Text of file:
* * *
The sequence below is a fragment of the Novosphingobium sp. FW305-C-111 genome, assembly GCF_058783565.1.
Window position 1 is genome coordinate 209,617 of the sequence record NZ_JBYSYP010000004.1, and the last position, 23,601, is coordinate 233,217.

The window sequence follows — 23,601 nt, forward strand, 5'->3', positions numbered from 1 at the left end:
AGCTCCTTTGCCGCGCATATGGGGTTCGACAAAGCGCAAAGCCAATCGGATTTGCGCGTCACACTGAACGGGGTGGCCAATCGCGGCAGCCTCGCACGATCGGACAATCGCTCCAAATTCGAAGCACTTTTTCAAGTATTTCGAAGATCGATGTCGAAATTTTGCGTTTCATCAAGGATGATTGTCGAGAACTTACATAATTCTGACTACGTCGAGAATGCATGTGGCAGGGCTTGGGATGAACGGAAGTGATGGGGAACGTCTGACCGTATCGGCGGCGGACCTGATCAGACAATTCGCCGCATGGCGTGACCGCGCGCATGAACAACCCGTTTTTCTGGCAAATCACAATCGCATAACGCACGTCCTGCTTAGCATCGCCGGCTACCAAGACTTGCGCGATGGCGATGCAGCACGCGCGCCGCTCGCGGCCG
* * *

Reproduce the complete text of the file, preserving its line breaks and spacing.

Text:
The sequence below is a fragment of the Novosphingobium sp. FW305-C-111 genome, assembly GCF_058783565.1.
Window position 1 is genome coordinate 209,617 of the sequence record NZ_JBYSYP010000004.1, and the last position, 23,601, is coordinate 233,217.

The window sequence follows — 23,601 nt, forward strand, 5'->3', positions numbered from 1 at the left end:
AGCTCCTTTGCCGCGCATATGGGGTTCGACAAAGCGCAAAGCCAATCGGATTTGCGCGTCACACTGAACGGGGTGGCCAATCGCGGCAGCCTCGCACGATCGGACAATCGCTCCAAATTCGAAGCACTTTTTCAAGTATTTCGAAGATCGATGTCGAAATTTTGCGTTTCATCAAGGATGATTGTCGAGAACTTACATAATTCTGACTACGTCGAGAATGCATGTGGCAGGGCTTGGGATGAACGGAAGTGATGGGGAACGTCTGACCGTATCGGCGGCGGACCTGATCAGACAATTCGCCGCATGGCGTGACCGCGCGCATGAACAACCCGTTTTTCTGGCAAATCACAATCGCATAACGCACGTCCTGCTTAGCATCGCCGGCTACCAAGACTTGCGCGATGGCGATGCAGCACGCGCGCCGCTCGCGGCCG